The treaty of peace which Mancinus concluded with the Numantines in
617, was in substance the work of Gracchus;(29) the recollection that
the senate had cancelled it, that the general had been on its account
surrendered to the enemy, and that Gracchus with the other superior
officers had only escaped a like fate through the greater favour
which he enjoyed among the burgesses, could not put the young,
upright, and proud man in better humour with the ruling aristocracy.
The Greek rhetoricians with whom he was fond of discussing philosophy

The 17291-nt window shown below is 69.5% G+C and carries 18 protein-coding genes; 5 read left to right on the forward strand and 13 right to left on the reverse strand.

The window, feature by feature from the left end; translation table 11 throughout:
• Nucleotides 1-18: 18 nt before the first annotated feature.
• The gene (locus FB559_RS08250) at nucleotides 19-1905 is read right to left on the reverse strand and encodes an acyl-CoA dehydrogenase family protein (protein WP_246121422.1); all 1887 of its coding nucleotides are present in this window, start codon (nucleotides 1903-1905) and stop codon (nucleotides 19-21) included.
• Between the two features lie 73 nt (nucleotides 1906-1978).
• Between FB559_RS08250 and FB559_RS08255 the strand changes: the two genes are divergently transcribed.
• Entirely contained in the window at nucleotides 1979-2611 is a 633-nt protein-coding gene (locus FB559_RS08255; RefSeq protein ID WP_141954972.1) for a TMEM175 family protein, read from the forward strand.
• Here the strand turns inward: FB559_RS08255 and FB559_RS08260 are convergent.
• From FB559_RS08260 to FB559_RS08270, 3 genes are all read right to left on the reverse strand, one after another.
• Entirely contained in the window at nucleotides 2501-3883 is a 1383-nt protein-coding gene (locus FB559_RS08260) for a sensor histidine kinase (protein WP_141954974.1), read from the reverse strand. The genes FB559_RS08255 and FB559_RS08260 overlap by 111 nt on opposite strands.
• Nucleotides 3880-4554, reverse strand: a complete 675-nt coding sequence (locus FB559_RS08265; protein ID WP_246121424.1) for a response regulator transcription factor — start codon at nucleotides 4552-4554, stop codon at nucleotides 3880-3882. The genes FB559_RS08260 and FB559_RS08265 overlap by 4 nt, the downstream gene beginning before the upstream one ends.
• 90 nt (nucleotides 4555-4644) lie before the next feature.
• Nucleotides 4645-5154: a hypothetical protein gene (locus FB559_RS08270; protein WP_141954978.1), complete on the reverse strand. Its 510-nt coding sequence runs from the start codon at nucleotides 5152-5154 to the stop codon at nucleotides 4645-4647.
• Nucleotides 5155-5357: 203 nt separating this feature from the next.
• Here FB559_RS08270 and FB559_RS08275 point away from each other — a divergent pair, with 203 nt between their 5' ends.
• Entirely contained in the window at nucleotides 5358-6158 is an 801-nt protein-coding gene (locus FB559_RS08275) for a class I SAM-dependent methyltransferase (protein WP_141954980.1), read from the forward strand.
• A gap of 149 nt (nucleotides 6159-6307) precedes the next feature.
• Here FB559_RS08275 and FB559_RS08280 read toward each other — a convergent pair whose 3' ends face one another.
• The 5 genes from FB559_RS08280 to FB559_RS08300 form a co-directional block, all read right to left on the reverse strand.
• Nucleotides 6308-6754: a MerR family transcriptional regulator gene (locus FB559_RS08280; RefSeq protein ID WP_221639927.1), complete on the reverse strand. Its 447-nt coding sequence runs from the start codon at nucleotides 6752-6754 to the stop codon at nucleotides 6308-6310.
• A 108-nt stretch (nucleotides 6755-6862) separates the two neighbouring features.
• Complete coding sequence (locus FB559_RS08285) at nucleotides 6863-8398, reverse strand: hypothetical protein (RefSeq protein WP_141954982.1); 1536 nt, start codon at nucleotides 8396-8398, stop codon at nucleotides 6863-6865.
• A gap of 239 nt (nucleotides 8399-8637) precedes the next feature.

and politics, Diophanes of Mytilene and Gaius Blossius of Cumae,
nourished within his soul the ideals over which he brooded: when his
intentions became known in wider circles, there was no want of approving
voices, and many a public placard summoned the grandson of Africanus to
think of the poor people and the deliverance of Italy.